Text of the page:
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view of the Serra de Capanema in front of the Arraial de Santo Antonio de Casa Branca, where we found a good landing for the night at a well-stocked shop, because of proximity to the capital.

Etching 23 Thickets near Serra S. Antonio

The fields in this region have thickets of Sidas, Murtas, Vernonias, especially a bluish-green Spermacoce, and the sandy soil was almost all so loose that the next day was hard for the animals to toil under a heat, oppressive throughout this shadowless solitude. To this inconvenience was often added another, that is, the way was not visible in the sand, and only with difficulty and caution did we recognize the old footprints of the previous mule trains; We too often had to be blindly led by the mules or mule driver, who had experience. Thus, we continued our journey through hills and valleys, alternately, to the top of a high mountain, where the small Rio das Pedras runs which is in the parish of the same name, passing by some well-known gold washes. Later that afternoon, we climbed the rocky, almost impassable slope, littered with scattered debris, and

Coche d'agua waterfall

finally reached, on the other side, at nightfall, the lonely Cocho d'Agua farm, where the owner, a man of color, ensign from the Sabara militias, welcomed us and entertained us by talking about Father Freitas' rich gold mines in Congonhas do Mato Dentro. The next day, we passed the village of Santo Antonio de Cima and Santa Rita, located on the right and left banks of the Rio das Velhas,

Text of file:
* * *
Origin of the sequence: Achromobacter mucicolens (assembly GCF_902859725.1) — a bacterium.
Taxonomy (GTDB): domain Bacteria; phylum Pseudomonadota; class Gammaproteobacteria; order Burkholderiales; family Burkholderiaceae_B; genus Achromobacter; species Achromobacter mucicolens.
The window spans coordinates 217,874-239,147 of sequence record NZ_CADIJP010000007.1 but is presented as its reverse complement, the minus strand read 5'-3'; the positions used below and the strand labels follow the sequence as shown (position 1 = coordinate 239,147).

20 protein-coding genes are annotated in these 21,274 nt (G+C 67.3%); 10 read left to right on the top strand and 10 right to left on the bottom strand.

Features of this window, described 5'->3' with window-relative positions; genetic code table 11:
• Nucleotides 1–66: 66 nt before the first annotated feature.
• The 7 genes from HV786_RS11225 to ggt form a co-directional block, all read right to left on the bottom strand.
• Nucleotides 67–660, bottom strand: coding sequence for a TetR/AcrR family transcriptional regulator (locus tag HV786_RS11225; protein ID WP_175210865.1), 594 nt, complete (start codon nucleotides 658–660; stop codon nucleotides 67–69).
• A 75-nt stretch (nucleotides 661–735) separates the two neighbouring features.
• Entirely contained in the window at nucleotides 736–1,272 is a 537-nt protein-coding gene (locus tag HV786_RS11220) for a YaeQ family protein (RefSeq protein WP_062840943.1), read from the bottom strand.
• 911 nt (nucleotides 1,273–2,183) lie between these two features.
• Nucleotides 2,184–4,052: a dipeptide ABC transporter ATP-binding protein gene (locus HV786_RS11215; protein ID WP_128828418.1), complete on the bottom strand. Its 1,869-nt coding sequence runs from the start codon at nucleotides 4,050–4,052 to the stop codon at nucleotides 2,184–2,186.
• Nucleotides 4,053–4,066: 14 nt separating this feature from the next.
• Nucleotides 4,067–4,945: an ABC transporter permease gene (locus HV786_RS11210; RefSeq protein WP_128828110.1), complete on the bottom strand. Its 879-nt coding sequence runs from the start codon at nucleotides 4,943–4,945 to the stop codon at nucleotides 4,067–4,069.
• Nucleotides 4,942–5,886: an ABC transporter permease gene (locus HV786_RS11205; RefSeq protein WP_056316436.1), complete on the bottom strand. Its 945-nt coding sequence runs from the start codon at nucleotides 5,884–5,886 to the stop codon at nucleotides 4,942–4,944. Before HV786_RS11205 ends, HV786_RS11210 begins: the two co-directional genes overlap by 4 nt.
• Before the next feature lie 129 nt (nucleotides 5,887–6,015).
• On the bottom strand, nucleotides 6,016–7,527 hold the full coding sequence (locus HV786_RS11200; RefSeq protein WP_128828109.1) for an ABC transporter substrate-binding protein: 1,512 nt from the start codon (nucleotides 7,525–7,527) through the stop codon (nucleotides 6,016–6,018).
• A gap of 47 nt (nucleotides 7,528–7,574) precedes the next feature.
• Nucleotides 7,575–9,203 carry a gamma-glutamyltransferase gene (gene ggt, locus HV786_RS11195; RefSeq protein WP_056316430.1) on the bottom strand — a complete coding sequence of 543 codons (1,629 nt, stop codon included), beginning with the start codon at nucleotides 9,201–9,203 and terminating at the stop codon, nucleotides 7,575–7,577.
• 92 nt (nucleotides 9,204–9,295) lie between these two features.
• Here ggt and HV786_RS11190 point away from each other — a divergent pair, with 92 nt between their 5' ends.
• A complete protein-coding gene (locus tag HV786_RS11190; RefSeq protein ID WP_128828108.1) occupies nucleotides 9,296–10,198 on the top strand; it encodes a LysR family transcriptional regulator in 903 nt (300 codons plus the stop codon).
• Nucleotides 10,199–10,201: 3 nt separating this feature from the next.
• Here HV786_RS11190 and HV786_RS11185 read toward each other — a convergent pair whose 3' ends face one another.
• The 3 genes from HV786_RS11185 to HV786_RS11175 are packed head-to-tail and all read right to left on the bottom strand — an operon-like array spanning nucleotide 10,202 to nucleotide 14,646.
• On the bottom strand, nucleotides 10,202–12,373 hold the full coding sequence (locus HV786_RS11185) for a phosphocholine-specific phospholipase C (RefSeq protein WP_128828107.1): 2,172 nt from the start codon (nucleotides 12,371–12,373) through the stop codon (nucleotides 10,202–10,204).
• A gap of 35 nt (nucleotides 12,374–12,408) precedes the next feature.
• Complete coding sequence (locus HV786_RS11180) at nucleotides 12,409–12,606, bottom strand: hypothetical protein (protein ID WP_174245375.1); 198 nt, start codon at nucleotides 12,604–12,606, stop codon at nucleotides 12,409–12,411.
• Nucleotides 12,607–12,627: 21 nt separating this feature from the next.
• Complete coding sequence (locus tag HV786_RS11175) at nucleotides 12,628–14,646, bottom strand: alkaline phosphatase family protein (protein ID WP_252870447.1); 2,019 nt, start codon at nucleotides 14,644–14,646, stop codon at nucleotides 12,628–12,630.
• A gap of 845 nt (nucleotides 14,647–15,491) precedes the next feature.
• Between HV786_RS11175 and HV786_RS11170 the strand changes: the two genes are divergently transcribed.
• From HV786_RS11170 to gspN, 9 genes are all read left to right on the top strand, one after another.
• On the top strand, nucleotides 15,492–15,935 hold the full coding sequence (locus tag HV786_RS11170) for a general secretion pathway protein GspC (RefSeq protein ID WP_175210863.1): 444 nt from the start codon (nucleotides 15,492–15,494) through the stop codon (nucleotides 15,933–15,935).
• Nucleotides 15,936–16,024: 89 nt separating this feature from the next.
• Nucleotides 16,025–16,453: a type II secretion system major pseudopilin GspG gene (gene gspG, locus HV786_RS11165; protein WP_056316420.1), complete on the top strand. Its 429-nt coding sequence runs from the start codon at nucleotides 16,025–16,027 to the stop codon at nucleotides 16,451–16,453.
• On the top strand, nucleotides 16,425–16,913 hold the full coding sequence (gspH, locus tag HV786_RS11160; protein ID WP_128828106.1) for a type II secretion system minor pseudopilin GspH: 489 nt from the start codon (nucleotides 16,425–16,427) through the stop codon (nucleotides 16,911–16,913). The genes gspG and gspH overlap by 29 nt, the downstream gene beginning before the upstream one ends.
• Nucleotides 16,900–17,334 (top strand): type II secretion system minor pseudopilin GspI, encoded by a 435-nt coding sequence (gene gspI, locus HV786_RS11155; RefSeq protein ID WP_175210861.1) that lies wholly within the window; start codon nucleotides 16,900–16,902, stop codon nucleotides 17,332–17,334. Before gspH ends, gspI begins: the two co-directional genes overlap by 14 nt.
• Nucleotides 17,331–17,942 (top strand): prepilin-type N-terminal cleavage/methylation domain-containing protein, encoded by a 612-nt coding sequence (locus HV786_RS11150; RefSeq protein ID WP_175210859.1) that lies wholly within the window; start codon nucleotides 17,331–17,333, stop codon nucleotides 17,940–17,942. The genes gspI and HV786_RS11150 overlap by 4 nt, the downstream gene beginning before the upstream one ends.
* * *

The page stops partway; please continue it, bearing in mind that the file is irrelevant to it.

among banana plantations, and soon we had the pleasure of meeting the celebrated miner in person. He welcomed us with perfect hospitality, showed us his portable library, - a great rarity in the country, - which consisted of some works by Rousseau, Voltaire and others; He talked about Kant and Napoleon, and ordered us to be shown his inventions, as well as the nearby gold washes. Distant farms are deprived of all assistance from the most inhabited centers; every rich farmer, therefore, is forced to provide for himself the necessities of his house by having his slaves be taught crafts. In general, there are the farm workers and apparatus for shoemakers, tailors, weavers, locksmiths, masons, bricklayers, hunters, miners, for farm work, etc., which in a populous city are divided into special corporations. The foreman of the work is a jack of all trades, a confident mulatto, and the order of the day is determined as in a cloister. The farmer acts as governor, judge, and doctor on his property. Sometimes he also plays the role of priest, or manages the office of the parish in the neighborhood chapel. His main concern is therefore to increase slavery, the capital of the farm, and to protect it against disease. When diseases occur,